A new image, based on the average of 10 days of data centered on Jan. 26, 2013, shows near-normal conditions (depicted in green) across the equatorial Pacific. The image is available at: http://sealevel.jpl.nasa.gov/images/latestdata/jason/2013/20130126P.jpg .
This latest image highlights the processes that occur on time scales of more than a year, but usually less than 10 years, such as El Nino and La Nina. These processes are known as the interannual ocean signal. To show that signal, scientists refined data for this image by removing trends over the past 20 years, seasonal variations and time-averaged signals of large-scale ocean circulation.
The height of the water relates, in part, to its temperature, and thus is an indicator of the amount of heat stored in the ocean below. As the ocean warms, its level rises; as it cools, its level falls. Yellow and red areas indicate where the waters are relatively warmer and have expanded above normal sea level, while green (which dominates in this image) indicates near-normal sea level, and blue and purple areas show where the waters are relatively colder and sea level is lower than normal. Above-normal height variations along the equatorial Pacific indicate El Nino conditions, while below-normal height variations indicate La Nina conditions. The temperature of the upper ocean can have a significant influence on weather patterns and climate. For a more detailed explanation of what this type of image means, visit: http://sealevel.jpl.nasa.gov/science/elninopdo/latestdata/ .
"This past spring, after two years of La Nina, the expected El Nino was a no-show," says Bill Patzert, climatologist at NASA's Jet Propulsion Laboratory, Pasadena, Calif. "La Nina faded and 'La Nada' conditions locked in."
"This absence of El Nino and La Nina, termed 'neutral' by some, has left long-range climate forecasters adrift," Patzert added. "Seasonal, long-range forecasting works best when signals like El Nino and La Nina are strong." Patzert calls the present condition 'La Nada,' because the word 'neutral' misleadingly implies to some that weather will be 'normal.'
"For me 'normal' is the cycle on a washing machine," Patzert said. "I never say the word 'normal' when it comes to winter weather in the American West. For instance, in the last 100 years, we've only had a total of six 'normal' years of rainfall in Los Angeles, meaning about 15 inches of rain per winter in downtown L.A. Historically, La Nadas have delivered both the wettest and driest winters on record. For long-range forecasters, La Nada is a teeth grinder." NASA scientists will continue to monitor this persistent La Nada - now in its 10th month -- to see what the Pacific Ocean has in store next for the world's climate.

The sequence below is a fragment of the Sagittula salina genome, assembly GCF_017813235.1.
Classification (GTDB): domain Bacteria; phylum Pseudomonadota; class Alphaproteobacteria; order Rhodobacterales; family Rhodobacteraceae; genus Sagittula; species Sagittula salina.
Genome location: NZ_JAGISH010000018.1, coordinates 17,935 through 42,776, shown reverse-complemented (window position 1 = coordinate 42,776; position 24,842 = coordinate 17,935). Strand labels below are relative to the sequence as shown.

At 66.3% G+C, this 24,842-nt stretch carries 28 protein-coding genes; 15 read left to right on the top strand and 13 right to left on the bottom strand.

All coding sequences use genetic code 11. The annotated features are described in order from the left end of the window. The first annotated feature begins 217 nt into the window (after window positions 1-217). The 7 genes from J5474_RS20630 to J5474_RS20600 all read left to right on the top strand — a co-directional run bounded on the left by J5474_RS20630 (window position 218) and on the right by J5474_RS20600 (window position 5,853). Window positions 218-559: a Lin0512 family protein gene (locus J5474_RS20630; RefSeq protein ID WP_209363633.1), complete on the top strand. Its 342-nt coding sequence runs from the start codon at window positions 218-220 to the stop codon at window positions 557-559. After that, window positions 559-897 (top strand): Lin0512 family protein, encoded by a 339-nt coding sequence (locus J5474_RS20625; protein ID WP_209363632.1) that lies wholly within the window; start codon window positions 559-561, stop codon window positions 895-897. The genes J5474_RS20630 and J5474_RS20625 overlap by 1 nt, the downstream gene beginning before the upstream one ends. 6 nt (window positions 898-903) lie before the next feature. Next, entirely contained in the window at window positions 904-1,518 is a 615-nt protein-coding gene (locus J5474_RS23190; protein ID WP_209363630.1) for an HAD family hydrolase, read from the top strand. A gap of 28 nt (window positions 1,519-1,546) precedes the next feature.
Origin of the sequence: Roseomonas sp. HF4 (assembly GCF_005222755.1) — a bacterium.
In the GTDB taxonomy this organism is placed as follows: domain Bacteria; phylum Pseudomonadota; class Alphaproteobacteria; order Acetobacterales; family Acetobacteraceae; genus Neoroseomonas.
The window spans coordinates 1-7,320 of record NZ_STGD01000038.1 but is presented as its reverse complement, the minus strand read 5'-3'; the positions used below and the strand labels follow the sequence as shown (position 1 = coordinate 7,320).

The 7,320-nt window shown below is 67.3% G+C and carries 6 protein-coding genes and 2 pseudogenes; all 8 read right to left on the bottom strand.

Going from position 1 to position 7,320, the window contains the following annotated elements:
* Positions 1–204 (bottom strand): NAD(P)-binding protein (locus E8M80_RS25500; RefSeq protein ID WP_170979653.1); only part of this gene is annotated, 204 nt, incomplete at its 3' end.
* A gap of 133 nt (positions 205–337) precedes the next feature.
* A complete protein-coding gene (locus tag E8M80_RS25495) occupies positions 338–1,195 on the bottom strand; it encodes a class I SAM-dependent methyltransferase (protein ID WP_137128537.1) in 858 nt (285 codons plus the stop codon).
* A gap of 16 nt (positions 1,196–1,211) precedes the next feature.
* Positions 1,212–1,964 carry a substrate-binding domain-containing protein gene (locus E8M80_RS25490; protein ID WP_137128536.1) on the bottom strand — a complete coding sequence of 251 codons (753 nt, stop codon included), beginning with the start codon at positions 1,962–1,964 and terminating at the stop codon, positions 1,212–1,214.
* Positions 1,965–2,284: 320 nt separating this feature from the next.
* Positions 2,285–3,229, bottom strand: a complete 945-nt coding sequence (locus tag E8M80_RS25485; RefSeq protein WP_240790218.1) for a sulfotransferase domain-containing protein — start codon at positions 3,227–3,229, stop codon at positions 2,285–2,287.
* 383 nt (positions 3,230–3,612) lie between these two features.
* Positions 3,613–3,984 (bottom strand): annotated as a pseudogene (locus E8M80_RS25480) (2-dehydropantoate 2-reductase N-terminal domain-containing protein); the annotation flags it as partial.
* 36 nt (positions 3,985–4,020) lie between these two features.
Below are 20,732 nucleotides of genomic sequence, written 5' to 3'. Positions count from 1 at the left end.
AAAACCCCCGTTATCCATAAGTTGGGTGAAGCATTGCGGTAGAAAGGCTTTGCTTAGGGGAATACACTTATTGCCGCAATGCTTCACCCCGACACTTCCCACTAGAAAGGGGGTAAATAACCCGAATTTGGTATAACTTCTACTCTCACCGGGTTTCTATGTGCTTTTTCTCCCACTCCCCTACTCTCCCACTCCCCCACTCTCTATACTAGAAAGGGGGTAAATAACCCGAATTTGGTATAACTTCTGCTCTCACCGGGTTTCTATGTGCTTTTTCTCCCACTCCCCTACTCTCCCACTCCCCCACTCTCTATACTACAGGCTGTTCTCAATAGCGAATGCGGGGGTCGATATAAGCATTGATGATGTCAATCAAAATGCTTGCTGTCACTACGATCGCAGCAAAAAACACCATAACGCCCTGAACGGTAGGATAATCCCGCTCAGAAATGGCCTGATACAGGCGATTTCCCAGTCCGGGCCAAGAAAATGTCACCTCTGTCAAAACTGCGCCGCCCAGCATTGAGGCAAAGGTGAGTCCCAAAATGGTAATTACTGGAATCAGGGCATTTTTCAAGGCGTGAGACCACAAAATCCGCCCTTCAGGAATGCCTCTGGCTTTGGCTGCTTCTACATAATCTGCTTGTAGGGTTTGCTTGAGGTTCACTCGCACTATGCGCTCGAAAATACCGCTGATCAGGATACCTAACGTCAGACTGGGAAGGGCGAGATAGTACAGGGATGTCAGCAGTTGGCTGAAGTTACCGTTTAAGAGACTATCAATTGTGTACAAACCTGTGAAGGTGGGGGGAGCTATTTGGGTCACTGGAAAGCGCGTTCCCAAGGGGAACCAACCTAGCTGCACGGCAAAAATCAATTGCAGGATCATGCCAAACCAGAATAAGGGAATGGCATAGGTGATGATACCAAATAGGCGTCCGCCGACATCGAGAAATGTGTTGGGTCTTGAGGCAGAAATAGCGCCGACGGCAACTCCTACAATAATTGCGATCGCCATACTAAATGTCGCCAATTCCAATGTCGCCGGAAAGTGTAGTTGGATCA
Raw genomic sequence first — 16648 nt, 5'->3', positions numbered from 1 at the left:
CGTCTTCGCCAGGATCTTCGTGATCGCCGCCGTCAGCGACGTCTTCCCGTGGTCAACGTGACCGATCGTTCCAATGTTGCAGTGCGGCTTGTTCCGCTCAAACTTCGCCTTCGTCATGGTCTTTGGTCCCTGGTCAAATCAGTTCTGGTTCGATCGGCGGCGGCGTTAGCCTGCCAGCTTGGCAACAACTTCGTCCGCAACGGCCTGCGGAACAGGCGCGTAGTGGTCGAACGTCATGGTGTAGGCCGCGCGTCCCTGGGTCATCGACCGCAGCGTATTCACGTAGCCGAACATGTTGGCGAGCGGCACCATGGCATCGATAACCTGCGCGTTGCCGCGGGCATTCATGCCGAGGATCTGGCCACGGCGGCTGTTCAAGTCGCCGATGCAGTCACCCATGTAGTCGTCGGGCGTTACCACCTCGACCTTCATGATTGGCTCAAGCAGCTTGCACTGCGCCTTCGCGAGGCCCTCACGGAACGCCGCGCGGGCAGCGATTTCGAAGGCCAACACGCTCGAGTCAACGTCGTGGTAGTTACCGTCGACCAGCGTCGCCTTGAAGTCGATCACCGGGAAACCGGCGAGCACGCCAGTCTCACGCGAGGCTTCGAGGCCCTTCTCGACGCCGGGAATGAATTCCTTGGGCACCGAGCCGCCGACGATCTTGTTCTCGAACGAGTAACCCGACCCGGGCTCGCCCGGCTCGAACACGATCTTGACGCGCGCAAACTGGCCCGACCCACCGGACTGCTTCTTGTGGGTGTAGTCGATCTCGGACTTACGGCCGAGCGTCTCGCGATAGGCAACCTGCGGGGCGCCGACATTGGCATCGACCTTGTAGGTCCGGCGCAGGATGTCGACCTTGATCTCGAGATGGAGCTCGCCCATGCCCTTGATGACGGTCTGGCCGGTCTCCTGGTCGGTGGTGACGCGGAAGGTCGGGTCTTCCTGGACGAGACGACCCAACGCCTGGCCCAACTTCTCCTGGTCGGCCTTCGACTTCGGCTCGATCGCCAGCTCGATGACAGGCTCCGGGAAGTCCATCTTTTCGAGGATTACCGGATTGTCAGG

The comings and goings of El Nino, La Nina and La Nada are part of the long-term, evolving state of global climate, for which measurements of sea surface height are a key indicator. Jason-1 is a joint effort between NASA and the French Space Agency, Centre National d'Etudes Spatiales (CNES). Jason-2 is a joint effort between NASA, the National Oceanic and Atmospheric Administration, CNES and the European Organisation for the Exploitation of Meteorological Satellites (EUMETSAT). JPL manages the U.S. portion of both missions for NASA's Science Mission Directorate, Washington, D.C. In early 2015, NASA and its international partners CNES, NOAA and EUMETSAT will launch Jason-3, which will extend the timeline of ocean surface topography measurements begun by the Topex/Poseidon and Jason 1 and 2 satellites. Jason-3 will make highly detailed measurements of sea level on Earth to gain insight into ocean circulation and climate change.
For more on NASA's satellite altimetry programs, visit: http://sealevel.jpl.nasa.gov .
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